Hair is something that most people take for granted. However, unexpected changes should be noted and if necessary, a doctor should be consulted. In their book, “Body Signs,” Joan Liebmann-Smith and Jacqueline Nardi Egan list some of the signs to look out for as well as the problems they could indicate.
Changes in Hair Texture
Hair contains a large number of minerals and is affected by a person’s age, sex, race, area of residence and hair products used. Forensic analysis can reveal certain poisons that may pass into the hairs. Dry brittle hair and split ends may be a sign of too much sun and swimming or chemical treatments but can also be a sign of an underactive thyroid, stress and poor diet.
In women, pregnancy and menopause can cause hair to become thicker, more or less oily and to curl or straighten.
Changes in Hair Color
The most common change to hair color is the process of turning grey and then white as color pigments decrease as the person ages. This is a normal consequence of age but there are other factors that can cause a change in hair color, including the following:
- Chemotherapy often causes hair loss – and when the hair begins to grow again, it may be a different color for a few months
- A green tinge in hair can be a sign that the swimming pool is over-chlorinated. It can also be caused by copper water pipes feeding into the pool. In rare cases, green hair can be caused by mercury poisoning.
- Striped hair manifests as bands of hair that is blonde, grey or reddish and is caused by severe nutritional deficiencies.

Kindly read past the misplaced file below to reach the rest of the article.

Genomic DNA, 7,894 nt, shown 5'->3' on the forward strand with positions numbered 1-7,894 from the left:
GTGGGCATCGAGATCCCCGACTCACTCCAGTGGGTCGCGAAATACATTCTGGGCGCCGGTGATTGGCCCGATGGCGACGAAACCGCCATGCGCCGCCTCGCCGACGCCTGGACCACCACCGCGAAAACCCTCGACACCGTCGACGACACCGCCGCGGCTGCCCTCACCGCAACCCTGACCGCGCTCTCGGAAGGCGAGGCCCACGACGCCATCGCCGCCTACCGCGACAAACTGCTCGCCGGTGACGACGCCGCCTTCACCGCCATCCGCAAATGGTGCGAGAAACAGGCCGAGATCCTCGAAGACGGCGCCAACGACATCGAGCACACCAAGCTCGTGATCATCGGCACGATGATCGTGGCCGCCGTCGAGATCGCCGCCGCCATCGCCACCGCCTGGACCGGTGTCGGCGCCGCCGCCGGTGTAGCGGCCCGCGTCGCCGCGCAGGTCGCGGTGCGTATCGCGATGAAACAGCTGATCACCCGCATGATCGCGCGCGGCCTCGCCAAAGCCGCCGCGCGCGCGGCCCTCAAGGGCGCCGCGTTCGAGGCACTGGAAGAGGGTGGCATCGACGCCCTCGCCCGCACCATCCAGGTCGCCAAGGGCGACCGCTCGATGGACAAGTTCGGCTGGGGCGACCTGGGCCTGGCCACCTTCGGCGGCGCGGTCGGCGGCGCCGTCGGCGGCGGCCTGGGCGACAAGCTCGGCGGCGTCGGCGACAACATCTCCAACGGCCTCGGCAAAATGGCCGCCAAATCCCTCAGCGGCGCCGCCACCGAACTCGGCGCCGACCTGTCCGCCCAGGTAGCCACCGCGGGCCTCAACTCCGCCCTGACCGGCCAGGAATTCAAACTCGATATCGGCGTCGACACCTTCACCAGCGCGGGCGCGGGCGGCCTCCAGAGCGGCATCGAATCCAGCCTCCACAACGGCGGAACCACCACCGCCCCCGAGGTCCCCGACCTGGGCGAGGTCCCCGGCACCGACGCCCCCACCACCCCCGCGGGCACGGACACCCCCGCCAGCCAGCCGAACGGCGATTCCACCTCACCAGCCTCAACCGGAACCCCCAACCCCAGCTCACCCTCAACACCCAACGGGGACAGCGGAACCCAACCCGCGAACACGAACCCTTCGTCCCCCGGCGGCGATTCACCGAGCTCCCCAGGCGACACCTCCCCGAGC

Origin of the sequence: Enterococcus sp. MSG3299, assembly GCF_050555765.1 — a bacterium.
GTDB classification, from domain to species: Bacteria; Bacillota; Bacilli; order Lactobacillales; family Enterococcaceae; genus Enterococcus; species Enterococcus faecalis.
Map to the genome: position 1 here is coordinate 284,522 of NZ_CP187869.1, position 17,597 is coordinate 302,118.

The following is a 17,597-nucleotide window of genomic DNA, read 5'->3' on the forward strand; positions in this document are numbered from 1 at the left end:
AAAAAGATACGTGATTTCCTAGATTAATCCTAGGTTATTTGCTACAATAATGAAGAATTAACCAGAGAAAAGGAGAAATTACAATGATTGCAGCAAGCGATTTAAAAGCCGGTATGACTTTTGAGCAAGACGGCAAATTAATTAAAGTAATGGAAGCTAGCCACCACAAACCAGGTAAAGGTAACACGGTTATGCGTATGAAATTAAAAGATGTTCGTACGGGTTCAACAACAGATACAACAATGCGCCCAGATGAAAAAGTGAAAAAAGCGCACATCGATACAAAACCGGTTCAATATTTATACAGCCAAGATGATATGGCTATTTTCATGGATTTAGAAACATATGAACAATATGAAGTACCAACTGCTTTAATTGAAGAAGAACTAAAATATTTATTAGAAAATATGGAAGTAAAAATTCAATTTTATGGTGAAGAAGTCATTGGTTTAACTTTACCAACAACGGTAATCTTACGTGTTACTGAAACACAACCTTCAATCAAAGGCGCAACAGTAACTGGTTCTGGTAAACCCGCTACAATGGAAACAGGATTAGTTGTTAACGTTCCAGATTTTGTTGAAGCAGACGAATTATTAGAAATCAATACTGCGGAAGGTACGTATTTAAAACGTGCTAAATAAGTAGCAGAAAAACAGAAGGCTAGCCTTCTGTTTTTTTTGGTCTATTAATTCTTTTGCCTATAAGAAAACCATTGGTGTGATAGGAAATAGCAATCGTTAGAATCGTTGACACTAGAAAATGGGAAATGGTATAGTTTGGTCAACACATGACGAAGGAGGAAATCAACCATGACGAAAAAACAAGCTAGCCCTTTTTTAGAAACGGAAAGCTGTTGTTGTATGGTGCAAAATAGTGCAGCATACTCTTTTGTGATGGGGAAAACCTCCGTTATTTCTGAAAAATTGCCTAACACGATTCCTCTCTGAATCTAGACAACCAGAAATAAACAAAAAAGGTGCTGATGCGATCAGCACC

- Prematurely grey hair can be a sign of various disorders including pernicious anemia and Graves’ disease.
Changes in Hair Growth
Human hair grows about a half inch each month. The average person will shed about 50 to 100 hairs a day, which is normal. About 90% of hair is in a growing stage at any one time, while 10% will be in a resting phase.
- The medical term for abnormal hair loss is alopecia. This is an autoimmune disorder and can cause partial or total hair loss
- Chemotherapy attacks rapidly dividing cancer cells but also stops hair growth. New growth normally begins within a few months of the completion of chemotherapy
- Hormonal imbalance and disorders can cause hair loss
- Poor diet or an excess or deficiency of certain foods can cause hair loss
Hair is a sign of beauty and people spend money on keeping it looking good. Problems with hair can be distressing and may need medical investigation. The most common problems involve hair color, hair texture and hair growth. If a change or condition appears suddenly and there is no apparent reason for it, it is best to visit a doctor.
Liebmann-Smith, Joan and Jacqueline Nardi Egan, Body Signs, Bantam Dell 2008